A discovery of tiny microscopic creatures frozen for 24,000 years in the Siberian permafrost have been revived by international scientists. Not only that, reproduction was immediately prevalent within these multicellular animals once woken up, which suggests that they have survived the freezing process.

Biologists firmly believed that these frozen creatures could withstand tens of thousands of years in cryptobiosis, a metabolic state of life where organisms respond to adverse environmental conditions such as freezing, along with desiccation and oxygen deficiency.

During this process, all measurable metabolic processes are completely stopped including reproduction. Biologist Stas Malavin of the Soil Cryology Laboratory at the Institute of Physicochemical and Biological Problems in Soil Science in Russia claims they have provided the 'hardest proof' of this phenomenon on their study of tardigrades and Bdelloid rotifers.

The arctic permafrost as a rich trove for ancient organisms

bdelloid rotifer
(Photo : Photo from wikimedia.org)

The Arctic permafrost was believed to have reserved organisms to survive a millennium, including microbes, plants, and moss. A fascinating discovery was that of the multicellular nematodes frozen from permafrost for 42,000 years.

On the recent recovery of a rotifer in the journal Current Biology on June 7, it suggested that the discovery of the nematodes was not pure luck. A rotifer is known today as a microscopic invertebrate or 'tiny aquatic beasties' that inhabits any bodies of water around the globe.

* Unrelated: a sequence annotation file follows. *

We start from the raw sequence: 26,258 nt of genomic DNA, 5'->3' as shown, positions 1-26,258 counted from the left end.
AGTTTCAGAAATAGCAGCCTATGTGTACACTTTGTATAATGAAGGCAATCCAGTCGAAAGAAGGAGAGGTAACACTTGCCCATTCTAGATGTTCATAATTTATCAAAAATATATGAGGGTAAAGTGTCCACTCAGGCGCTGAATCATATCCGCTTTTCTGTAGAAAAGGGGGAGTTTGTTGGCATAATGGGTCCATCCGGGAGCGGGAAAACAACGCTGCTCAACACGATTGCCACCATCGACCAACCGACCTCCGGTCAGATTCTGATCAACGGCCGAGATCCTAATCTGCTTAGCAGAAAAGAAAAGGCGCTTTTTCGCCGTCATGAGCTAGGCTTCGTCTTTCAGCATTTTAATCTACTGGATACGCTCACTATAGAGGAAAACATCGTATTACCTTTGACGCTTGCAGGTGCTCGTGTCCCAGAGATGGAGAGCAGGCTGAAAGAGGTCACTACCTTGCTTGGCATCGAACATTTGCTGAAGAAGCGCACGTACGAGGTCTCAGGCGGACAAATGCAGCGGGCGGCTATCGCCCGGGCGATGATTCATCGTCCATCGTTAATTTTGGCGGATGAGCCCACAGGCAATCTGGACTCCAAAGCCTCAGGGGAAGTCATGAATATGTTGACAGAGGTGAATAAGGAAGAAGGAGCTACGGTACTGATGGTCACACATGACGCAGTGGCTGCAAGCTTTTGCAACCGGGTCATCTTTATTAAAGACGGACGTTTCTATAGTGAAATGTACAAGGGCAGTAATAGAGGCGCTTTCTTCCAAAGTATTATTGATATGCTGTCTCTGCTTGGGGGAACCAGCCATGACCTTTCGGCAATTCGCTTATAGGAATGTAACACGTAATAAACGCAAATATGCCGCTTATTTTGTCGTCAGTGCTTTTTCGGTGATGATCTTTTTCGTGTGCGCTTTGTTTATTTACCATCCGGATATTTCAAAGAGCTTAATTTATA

Other studies showed that they can survive conditions such as freezing and dehydration, and that their bodies only 'hits pause' on all biological functions during cryptobiosis. Moreover, scientists say they can even survive drying, starvation and low oxygen.

In a radiocarbon dating of permafrost sample collected from 11.5 feet below ground at the Alazeya River in Northern Siberia, it was confirmed that the sample was around 24,000 years old. Laboratory results showed that the living rotifers have begun reproducing significantly by means of parthenogenesis - a form of asexual cloning by self-impregnation - and was believed to be the only way rotifers can recreate.

Also read: Scientists Shocked to Discover Ecosystem With Strange Creatures Beneath Antarctic Ice Shelf

Rotifers can survive being frozen for thousands of years with minimal damage

The team concludes that these tiny creatures known as rotifers can shut down for up to thousands of years being frozen and then return back to life - 'a dream of many fiction writers' as Malavin had described.

They also noted that the slower the freezing process, the lesser damage it causes to rotifers' cells, allowing them to thrive. Unluckily, the reason behind how they could withstand the process for tens of thousands of years is not yet known.

Malavin noted that it would be more difficult and impossible to protect cells of more complex organism such as mammals from being frozen alive. Yet they hope to conduct further research and analysis on the multicellular, microscopic animals moving forward.

The team hopes to identify the mechanism in these creatures to offer them insights or clues on how it can better preserve cells, tissues, and organs of more complex organisms, including humans.

Also read: World's Oldest Water Found in an Ancient Pool Below Canada